Flux Brush Applicators
Keep a few plumber’s flux brushes ready for spreading glue on your projects. You can get the brushes in the plumbing department at home centers. (Or buy 12 glue brushes, part No. 875233, for about $4 from Woodworker’s Supply. They’re perfect for brushing on just the right thickness of glue. Bend the handles into U-shapes so you can hang the brushes on the edge of a jar half-filled with water to keep them from drying out. No cleaning needed. Just wipe off the excess water with a paper towel before use. Thanks to furniture maker Bruce Kieffer for brushing us up on this great gluing technique.
Cinching that’s a Cinch
Octagonal, hexagonal and even square pedestal bases for tables can be aligned perfectly for gluing with heavy-duty plastic sealing tape. Cut your bevels on the workpiece edge and lay them with the inside face down and one end butted to a straightedge. Align the bevels so they touch along their entire length and tape them securely. Next, carefully flip them over and apply glue to the joints. Then stand them up, fold them together, tape the final joint and pull the shape together with belt clamps.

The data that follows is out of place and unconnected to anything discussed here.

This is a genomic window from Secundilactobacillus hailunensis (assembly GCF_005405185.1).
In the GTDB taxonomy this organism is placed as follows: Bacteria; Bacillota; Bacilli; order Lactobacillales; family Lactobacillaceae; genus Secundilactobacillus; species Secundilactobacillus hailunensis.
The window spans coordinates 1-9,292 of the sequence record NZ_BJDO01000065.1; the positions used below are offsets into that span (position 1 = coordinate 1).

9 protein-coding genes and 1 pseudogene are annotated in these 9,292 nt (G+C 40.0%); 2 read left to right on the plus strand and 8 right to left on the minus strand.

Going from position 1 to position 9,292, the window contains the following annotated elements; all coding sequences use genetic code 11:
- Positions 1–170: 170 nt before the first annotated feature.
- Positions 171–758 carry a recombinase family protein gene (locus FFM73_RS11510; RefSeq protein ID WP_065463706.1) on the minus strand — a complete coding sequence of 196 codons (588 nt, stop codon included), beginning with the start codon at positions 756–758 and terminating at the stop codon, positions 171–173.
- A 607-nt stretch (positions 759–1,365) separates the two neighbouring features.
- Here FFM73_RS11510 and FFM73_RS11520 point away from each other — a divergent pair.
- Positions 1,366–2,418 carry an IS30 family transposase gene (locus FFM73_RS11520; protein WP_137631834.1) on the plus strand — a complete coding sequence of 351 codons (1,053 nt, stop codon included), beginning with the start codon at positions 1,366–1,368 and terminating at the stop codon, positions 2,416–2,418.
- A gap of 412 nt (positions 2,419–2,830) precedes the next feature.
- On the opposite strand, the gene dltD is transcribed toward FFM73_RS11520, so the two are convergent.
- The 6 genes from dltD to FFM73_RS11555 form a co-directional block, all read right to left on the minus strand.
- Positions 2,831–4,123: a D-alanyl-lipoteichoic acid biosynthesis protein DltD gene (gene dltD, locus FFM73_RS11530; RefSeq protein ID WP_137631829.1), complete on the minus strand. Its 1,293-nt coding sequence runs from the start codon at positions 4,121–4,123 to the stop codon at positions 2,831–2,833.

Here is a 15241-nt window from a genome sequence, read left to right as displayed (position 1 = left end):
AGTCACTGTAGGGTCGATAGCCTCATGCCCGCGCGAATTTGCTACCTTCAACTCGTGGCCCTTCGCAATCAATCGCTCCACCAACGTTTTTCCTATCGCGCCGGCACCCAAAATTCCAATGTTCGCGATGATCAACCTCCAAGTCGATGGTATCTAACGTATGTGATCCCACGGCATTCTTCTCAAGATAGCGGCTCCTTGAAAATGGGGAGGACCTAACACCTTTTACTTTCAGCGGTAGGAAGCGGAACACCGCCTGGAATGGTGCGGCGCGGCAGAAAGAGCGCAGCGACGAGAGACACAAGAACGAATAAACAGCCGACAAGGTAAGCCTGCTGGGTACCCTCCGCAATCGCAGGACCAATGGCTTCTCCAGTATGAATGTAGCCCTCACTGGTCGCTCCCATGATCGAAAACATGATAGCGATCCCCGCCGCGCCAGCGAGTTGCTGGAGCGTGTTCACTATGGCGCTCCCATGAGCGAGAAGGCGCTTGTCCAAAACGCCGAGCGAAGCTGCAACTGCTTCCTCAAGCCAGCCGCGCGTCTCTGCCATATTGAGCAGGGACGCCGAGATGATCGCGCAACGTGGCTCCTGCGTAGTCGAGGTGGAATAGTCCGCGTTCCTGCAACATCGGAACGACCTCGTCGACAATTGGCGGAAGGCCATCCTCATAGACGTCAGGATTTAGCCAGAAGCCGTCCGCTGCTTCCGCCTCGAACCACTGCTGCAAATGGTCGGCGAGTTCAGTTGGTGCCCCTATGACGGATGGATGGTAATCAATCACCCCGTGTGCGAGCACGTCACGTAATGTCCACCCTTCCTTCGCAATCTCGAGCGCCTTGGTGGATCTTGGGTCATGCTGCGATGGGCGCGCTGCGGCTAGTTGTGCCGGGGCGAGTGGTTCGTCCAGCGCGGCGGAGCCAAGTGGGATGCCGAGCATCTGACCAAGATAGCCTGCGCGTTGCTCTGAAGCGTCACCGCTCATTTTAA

Quick Covers for Handscrews
Handscrews are the pros’ choice for clamping face-glued boards and laminates. The only drawback is that the handscrew jaws can load up with glue, and if you’re not careful, they could become a permanent part of the project! Here’s the solution, courtesy of reader Merle Kilburg:
1. Wrap duct tape or clear packaging tape around the handscrew jaws to keep glue from penetrating and adhering to the clamps.
2. Remove the clamps once the glue is set but still pliable. Use a moist rag to clean the glue off the taped handscrews, or strip off the tape and apply new tape before your next messy job.